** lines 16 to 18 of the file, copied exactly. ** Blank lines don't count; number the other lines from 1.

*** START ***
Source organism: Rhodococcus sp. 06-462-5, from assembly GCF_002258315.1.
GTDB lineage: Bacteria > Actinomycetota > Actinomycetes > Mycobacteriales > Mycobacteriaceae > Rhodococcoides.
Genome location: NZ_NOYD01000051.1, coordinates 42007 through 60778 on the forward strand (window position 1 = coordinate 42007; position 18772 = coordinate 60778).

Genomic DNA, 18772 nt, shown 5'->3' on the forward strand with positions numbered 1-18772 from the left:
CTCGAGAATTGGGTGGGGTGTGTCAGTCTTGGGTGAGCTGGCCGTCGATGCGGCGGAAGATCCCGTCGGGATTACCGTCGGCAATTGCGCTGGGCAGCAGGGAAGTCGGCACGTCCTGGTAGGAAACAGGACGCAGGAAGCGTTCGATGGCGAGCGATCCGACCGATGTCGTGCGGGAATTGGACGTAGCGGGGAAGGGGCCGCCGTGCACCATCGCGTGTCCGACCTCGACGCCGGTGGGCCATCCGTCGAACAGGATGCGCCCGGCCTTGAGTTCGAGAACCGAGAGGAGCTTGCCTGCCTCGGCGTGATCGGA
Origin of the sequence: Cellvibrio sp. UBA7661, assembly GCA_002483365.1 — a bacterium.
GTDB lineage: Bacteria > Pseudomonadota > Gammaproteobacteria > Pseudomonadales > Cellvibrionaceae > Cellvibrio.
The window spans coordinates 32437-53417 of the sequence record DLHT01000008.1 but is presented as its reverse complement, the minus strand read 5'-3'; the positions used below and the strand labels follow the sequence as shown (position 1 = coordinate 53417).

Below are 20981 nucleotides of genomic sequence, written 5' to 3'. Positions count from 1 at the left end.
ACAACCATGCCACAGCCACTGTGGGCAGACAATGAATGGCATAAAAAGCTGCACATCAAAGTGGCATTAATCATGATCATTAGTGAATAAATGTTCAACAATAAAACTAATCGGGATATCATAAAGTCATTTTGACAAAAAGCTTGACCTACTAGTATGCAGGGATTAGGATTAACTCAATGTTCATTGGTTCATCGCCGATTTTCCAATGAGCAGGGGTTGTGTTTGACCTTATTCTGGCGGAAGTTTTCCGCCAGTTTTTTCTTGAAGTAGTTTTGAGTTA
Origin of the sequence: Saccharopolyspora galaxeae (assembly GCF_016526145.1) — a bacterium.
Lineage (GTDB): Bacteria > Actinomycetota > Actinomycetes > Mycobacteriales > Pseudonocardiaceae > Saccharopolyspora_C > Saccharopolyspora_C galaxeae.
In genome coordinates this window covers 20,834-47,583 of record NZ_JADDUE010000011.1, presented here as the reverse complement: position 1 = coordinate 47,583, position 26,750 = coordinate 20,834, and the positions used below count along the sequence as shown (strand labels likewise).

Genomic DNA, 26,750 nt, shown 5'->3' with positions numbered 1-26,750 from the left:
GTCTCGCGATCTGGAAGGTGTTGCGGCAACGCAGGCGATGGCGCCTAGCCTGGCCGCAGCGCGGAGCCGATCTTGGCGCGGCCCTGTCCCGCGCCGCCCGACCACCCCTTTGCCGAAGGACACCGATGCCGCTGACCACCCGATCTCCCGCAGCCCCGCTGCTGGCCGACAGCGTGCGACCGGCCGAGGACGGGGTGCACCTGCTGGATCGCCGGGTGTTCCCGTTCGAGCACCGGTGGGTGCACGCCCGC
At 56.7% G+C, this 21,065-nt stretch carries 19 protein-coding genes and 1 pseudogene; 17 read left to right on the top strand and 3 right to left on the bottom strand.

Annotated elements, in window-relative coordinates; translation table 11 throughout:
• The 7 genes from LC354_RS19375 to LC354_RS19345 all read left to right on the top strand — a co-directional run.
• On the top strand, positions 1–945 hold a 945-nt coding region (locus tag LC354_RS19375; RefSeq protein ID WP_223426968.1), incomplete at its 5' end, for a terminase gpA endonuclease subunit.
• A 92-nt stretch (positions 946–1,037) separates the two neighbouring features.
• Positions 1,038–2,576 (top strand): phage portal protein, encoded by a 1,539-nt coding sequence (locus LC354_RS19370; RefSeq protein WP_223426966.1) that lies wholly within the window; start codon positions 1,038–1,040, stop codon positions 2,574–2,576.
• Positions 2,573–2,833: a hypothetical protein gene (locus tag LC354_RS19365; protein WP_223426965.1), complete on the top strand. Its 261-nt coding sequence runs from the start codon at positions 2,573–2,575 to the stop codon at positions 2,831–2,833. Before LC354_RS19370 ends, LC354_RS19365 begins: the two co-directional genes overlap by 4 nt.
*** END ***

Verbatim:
At 56.7% G+C, this 21,065-nt stretch carries 19 protein-coding genes and 1 pseudogene; 17 read left to right on the top strand and 3 right to left on the bottom strand.

Annotated elements, in window-relative coordinates; translation table 11 throughout:
• The 7 genes from LC354_RS19375 to LC354_RS19345 all read left to right on the top strand — a co-directional run.